Experts rely on chunking to help them process complex information. Herbert Simon and William Chase (1973) 5 showed chess masters and chess novices various positions of pieces on a chessboard for a few seconds each. The experts did a lot better than the novices in remembering the positions because they were able to see the “big picture.” They didn’t have to remember the position of each of the pieces individually, but chunked the pieces into several larger layouts. But when the researchers showed both groups random chess positions—positions that would be very unlikely to occur in real games—both groups did equally poorly, because in this situation the experts lost their ability to organize the layouts (see Figure 8.6). The same occurs for basketball. Basketball players recall actual basketball positions much better than do nonplayers, but only when the positions make sense in terms of what is happening on the court, or what is likely to happen in the near future, and thus can be chunked into bigger units (Didierjean & Marmèche, 2005). 6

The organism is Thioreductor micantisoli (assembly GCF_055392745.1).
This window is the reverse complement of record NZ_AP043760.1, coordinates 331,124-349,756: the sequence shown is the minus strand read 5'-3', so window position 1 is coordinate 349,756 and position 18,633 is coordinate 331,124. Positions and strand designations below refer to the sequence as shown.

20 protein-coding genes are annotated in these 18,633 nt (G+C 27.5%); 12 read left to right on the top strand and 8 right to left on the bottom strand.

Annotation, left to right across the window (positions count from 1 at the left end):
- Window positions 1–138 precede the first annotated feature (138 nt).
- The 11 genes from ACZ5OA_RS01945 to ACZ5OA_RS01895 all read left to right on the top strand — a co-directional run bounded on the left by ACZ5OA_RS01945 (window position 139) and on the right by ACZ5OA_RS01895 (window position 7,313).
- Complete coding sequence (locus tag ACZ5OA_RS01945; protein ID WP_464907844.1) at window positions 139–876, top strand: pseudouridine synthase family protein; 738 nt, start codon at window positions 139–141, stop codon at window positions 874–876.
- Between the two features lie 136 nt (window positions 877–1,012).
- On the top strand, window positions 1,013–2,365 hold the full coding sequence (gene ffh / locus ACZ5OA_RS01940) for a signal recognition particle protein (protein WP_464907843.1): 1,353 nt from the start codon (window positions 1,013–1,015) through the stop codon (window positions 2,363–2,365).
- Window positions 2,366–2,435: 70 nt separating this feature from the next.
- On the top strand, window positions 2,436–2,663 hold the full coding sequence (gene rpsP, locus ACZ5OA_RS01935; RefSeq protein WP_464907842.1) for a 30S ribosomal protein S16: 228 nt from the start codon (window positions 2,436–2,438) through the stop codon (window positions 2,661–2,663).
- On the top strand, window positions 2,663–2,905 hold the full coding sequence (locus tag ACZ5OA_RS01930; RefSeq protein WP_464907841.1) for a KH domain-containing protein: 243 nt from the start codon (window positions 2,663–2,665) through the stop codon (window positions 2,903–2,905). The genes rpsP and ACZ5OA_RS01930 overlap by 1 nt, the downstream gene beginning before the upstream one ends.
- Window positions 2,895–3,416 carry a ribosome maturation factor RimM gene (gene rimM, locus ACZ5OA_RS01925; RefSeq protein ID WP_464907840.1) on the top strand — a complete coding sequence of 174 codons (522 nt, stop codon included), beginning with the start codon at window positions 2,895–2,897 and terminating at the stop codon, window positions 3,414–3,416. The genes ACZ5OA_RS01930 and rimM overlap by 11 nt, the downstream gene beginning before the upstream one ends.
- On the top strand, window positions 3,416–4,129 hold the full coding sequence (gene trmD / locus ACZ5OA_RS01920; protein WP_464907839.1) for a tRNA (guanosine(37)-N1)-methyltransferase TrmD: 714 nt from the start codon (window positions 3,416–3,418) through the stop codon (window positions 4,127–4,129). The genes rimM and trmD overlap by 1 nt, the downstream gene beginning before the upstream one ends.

If information makes it past short term-memory it may enter long-term memory (LTM), memory storage that can hold information for days, months, and years. The capacity of long-term memory is large, and there is no known limit to what we can remember (Wang, Liu, & Wang, 2003). 7Although we may forget at least some information after we learn it, other things will stay with us forever. In the next section we will discuss the principles of long-term memory.